Earth. Earth 2. (Sub Pop).

Dylan Carlson is usually footnoted as a drug buddy of Kurt Cobain’s, accompanied with a brief mention of his musical project Earth. It should really be the other way around, because alongside the Melvins, Carlson’s Earth was a gateway drug for several generations of metalheads to be initiated into the ways of ambience, drone, and minimalism. Earth 2 is his early, definitive statement, a masterpiece of guitar feedback somnambulation.

Brian Eno. Ambient 1: Music for Airports; Ambient 2: The Plateaux of Mirror; Ambient 3: Day of Radiance; Ambient 4: On Land. (1,2,4: Astralwerks; 3: Editions EG).

Eno’s ambient polyptych of albums saw him developing and refining the parameters of this new background music.

Haxan Cloak. Excavation. (Tri Angle).

The second album from the UK’s Haxan Cloak makes some use of percussion, strings, and teeth-rattling bass frequencies, but the emphasis is on dense, ­glacial pieces full of ominous—though inert—­portent.

Tim Hecker. Virgins. (Kranky).

A fascinating collision of ornate chamber music and ambient drones, Virgins sees Hecker expanding his sonic palette into realms of live instrumentation, where he reconfigures and deconstructs sounds from flutes, pianos, and harpsichords and combines them with his usual electronic idylls for a tapestry of quiet majesty.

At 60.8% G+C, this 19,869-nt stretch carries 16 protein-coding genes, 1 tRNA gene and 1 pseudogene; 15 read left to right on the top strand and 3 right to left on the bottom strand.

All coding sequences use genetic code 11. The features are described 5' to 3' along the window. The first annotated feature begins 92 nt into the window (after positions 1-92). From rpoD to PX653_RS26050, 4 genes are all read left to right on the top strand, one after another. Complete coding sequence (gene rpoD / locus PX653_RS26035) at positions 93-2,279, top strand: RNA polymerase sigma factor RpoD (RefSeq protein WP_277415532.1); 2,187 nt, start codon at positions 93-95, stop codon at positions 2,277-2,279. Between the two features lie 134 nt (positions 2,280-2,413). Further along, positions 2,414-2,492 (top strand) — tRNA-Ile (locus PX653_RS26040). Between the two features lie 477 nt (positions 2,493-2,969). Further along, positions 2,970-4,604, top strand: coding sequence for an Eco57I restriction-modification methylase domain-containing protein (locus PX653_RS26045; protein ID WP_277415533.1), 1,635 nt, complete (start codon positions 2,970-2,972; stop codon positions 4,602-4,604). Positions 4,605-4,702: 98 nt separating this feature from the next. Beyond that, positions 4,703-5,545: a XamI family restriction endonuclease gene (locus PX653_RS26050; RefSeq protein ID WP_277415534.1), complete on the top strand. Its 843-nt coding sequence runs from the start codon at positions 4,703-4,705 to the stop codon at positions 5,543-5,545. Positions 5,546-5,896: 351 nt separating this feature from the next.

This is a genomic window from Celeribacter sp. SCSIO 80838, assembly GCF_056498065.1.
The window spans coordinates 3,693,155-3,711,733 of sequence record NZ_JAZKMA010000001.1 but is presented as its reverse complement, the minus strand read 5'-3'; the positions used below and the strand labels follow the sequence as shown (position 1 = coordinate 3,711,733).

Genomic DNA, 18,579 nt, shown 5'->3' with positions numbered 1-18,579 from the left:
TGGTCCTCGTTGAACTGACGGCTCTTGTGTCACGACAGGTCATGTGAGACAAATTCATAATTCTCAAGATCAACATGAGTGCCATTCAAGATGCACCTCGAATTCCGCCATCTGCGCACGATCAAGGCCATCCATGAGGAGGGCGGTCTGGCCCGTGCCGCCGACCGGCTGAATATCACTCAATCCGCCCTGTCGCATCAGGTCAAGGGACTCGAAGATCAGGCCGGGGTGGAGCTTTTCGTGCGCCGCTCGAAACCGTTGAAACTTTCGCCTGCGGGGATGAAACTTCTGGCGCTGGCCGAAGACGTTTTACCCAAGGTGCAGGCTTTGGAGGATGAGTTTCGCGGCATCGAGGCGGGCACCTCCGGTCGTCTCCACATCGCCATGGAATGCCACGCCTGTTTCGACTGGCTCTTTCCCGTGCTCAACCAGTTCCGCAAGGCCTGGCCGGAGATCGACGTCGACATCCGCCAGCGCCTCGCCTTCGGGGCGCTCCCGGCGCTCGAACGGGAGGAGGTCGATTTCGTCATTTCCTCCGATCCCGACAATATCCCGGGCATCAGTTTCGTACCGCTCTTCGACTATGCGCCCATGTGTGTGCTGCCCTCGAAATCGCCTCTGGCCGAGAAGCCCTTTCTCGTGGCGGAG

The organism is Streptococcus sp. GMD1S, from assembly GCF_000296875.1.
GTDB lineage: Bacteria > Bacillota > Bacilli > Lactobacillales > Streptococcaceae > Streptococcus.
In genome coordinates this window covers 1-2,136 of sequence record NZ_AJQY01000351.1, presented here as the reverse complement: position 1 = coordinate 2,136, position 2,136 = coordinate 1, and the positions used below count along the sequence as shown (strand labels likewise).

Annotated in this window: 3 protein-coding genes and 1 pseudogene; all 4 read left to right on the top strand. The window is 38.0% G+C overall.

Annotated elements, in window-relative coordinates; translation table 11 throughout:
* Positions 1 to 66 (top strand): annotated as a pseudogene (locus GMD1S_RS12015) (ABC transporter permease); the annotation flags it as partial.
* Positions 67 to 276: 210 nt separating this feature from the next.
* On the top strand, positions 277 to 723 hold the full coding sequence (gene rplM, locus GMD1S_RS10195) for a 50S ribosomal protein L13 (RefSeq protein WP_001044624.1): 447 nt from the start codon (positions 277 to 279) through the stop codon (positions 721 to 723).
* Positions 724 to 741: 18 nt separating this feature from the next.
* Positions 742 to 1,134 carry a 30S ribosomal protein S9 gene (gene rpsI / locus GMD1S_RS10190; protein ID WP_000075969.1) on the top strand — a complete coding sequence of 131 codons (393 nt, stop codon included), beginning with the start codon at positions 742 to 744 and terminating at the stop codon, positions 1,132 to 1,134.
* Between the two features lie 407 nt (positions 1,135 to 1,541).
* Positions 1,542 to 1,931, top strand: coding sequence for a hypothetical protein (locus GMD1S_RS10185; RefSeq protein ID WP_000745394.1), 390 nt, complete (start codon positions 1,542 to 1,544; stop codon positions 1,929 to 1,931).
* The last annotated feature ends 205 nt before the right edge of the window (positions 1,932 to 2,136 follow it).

Oneohtrix Point Never. Replica. (Software).

Daniel Lopatin here combines his usual battery of keyboards with an array of cut-up samples sourced from a DVD of television commercials from the early 1980s. Still surprisingly reflective.

Orb. The Orb’s Adventures Beyond the Ultraworld. (Island Records).

Ambient music was enthusiastically embraced by the rave/techno/house set in the 1990s. The Orb’s Adventures was an early and defining moment in the “ambient house” genre.

Robert Rich & Lustmord. Stalker. (Hearts of Space).

New Age/space music stalwart Rich and dark ambient coffin-dweller Lustmord collaborated on an imaginary sound track for Andrei Tarkovsky’s film Stalker, producing a melancholic, unnerving collection of mood pieces that shocked Rich’s fanbase while satisfying Lustmord’s.

Stars of the Lid. The Tired Sounds of Stars of the Lid. (Kranky).